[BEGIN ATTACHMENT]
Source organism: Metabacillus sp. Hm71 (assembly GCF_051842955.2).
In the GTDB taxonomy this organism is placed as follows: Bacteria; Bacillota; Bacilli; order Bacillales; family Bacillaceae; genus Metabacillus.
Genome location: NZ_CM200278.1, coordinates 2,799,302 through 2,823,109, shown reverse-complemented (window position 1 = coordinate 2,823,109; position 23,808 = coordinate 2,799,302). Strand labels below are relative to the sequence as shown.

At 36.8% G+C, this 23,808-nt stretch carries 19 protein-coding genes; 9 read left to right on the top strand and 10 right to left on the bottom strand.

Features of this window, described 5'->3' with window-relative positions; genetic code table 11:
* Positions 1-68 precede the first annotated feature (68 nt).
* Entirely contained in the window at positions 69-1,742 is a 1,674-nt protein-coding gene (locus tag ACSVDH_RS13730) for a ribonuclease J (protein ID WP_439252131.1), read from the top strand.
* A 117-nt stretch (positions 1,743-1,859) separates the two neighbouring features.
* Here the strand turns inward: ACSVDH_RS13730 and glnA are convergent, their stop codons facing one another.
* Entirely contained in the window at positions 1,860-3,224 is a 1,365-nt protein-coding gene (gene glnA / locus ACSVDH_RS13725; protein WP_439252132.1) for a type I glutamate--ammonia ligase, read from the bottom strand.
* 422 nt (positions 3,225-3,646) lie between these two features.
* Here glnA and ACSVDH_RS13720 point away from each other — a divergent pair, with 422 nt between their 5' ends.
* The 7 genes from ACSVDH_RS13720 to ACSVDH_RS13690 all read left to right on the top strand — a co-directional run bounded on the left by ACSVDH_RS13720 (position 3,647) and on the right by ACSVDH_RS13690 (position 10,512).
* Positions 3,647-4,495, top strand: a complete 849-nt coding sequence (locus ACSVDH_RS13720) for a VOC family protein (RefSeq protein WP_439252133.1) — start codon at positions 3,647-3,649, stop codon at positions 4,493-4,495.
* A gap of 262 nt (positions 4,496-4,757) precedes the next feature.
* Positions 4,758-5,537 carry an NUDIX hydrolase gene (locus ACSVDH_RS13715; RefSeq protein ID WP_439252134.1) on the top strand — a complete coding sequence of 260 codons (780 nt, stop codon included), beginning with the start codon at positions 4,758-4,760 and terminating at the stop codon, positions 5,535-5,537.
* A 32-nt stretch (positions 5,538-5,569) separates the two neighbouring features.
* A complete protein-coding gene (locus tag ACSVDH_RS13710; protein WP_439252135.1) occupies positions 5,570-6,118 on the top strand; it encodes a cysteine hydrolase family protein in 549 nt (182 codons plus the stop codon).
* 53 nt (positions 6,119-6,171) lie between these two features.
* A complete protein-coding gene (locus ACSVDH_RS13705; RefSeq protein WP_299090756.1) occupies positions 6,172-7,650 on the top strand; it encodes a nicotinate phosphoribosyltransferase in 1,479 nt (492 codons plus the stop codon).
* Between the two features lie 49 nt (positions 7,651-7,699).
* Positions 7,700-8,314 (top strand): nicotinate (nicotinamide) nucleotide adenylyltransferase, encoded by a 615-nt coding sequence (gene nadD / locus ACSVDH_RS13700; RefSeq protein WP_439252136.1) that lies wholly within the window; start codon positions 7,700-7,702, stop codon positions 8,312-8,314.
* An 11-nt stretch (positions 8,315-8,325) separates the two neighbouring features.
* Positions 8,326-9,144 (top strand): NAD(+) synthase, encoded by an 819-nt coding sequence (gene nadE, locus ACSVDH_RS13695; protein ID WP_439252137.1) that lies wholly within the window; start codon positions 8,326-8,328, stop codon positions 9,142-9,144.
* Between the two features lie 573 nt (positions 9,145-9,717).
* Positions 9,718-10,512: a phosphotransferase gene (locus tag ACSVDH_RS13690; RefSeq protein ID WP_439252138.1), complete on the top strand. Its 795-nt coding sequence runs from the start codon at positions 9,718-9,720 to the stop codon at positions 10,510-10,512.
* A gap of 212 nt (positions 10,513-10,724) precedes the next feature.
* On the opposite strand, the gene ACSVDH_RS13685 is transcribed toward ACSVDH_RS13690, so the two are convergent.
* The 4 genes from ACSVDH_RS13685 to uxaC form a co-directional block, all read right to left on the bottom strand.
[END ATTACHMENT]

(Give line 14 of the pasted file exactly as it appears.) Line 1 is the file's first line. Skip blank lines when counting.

* Positions 3,647-4,495, top strand: a complete 849-nt coding sequence (locus ACSVDH_RS13720) for a VOC family protein (RefSeq protein WP_439252133.1) — start codon at positions 3,647-3,649, stop codon at positions 4,493-4,495.